A touch of garlic helps kill contaminants in baby formula, study finds

Posted by AFN Staff Writers on 27th November 2013

Garlic may be bad for the breath, but it’s good for babies and baby formula, according to a new study from the University of British Columbia.

The study, published recently in the journal Applied and Environmental Microbiology, is the first to identify to compounds derived from garlic — diallyl sulfide and ajoene — that significantly reduce the contamination risk of Cronobacter sakazakii in the production of dry infant formula.

Researchers said the discovery could make the product safer to consumer, easing the minds of new mothers who cannot or opt not to breastfeed.

“A trace dose of these two compounds is extremely effective in killing Cronobacter sakazakii in the food manufacturing process,” said Xianonan Lu, corresponding author on the study and Assistant Professor of Food Safety Engineering in the Faculty of Land and Food System. “They have the potential to eliminate the pathogen before it ever reaches the consumer,” he said.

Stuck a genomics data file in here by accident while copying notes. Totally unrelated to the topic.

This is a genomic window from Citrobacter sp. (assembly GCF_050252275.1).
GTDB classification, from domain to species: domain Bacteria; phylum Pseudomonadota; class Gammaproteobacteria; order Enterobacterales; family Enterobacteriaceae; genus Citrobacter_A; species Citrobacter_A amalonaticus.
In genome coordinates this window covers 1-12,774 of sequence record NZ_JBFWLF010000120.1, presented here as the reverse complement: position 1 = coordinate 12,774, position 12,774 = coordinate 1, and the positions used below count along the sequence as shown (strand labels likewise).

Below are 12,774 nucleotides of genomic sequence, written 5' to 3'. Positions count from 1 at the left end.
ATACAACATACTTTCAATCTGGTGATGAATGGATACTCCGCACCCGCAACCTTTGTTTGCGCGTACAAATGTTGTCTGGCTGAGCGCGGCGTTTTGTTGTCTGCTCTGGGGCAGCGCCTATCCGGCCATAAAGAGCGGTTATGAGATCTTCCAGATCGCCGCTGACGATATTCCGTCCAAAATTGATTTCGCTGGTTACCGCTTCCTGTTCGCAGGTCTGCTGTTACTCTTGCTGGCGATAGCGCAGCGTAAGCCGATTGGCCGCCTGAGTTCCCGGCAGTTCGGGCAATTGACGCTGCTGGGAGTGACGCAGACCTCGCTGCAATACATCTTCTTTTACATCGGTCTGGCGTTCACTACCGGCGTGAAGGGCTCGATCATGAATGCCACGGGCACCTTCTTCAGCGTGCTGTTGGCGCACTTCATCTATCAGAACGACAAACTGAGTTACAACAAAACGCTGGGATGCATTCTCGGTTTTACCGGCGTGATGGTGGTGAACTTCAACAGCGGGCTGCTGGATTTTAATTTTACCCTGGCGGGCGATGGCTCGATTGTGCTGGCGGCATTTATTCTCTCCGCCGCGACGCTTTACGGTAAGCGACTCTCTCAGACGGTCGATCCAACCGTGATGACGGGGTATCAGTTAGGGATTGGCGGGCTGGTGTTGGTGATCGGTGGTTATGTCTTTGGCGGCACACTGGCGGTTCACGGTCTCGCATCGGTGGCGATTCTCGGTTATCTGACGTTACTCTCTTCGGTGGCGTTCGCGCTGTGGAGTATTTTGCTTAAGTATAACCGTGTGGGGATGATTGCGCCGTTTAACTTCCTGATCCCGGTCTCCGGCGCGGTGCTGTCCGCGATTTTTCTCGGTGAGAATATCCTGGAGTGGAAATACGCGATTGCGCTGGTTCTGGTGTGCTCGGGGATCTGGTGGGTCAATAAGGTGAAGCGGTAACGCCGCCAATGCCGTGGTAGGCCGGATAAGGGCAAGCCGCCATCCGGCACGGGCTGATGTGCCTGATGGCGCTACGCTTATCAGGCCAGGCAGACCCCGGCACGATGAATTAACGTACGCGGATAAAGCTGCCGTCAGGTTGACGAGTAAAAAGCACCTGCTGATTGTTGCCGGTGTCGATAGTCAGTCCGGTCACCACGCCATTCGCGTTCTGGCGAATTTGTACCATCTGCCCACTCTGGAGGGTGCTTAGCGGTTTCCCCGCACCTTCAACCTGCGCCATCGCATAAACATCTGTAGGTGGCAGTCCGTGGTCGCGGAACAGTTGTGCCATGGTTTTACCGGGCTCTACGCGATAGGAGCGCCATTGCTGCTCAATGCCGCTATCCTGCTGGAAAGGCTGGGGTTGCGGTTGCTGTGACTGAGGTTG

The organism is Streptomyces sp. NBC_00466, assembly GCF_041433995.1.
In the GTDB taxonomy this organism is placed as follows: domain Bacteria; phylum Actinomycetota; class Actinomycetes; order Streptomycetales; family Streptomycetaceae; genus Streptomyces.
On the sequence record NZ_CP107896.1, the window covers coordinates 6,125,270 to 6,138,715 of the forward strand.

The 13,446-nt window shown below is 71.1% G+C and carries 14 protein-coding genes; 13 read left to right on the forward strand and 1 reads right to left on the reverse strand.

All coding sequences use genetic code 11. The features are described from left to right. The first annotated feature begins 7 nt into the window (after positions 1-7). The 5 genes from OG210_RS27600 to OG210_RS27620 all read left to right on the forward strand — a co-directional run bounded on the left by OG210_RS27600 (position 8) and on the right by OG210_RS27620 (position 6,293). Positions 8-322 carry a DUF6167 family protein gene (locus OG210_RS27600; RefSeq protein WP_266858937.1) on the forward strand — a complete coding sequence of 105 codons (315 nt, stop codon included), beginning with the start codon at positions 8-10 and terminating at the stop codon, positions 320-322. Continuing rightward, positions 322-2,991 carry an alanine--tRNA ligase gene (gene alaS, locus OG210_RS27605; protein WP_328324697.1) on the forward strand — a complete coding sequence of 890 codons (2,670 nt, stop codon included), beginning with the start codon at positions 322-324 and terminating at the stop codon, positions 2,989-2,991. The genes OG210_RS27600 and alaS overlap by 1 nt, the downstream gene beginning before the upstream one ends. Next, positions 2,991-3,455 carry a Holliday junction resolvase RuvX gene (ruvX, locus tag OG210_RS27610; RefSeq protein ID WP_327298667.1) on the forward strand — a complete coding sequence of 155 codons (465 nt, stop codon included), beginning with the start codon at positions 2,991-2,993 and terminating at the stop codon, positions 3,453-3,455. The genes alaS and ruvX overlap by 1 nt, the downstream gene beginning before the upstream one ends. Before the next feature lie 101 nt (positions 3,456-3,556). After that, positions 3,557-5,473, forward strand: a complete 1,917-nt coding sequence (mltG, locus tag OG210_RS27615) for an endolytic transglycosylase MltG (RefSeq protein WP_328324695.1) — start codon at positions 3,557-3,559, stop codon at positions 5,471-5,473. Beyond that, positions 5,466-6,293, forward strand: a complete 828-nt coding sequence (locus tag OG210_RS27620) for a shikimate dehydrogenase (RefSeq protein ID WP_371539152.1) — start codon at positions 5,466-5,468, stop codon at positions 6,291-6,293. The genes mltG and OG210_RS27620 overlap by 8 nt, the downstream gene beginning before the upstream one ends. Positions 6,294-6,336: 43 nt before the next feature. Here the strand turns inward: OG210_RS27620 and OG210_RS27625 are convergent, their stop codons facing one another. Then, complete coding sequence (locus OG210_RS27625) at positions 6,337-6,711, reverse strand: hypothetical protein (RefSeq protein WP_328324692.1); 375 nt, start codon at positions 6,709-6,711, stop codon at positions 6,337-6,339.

Cronobacter sakazakii is a foodborne pathogen that is sometimes present in dry infant forumal and other fortified foods. Infection from the pathogen is rare, but often fatal for infants. It can poison a baby’s bloodstream and lead to life-threatening cases of meningitis. Outbreaks of Cronobacter sakazakii have occurred worldwide.

The researchers said the garlic compounds could be used to prevent Cronobacter sakazakii contaminations on food contact surfaces and in every step of food production — from processing, packaging and deliver.

“Pipes in the manufacturing of milk products are typically cleaned with chemicals like chlorine, but these garlic compounds are a natural alternative,” Mr Lu said. “We believe these compounds are more beneficial in protecting babies against this pathogen,” he said.

“This is the first step to international collaboration to decrease the potential contamination of dry infant formula powder products transported globally,” said Shuo Wang, co-corresponding author and President of Tianjin University of Science and Technology and Director of National Key Laboratory of Food Nutrition and Safety in China.


Researchers used high-throughput RNA sequencing and confocal-microscopic lasers to systematically determine the antimicrobial mechanism of garlic compounds on the pathogen.

Garlic may help kill contaminants in infant formula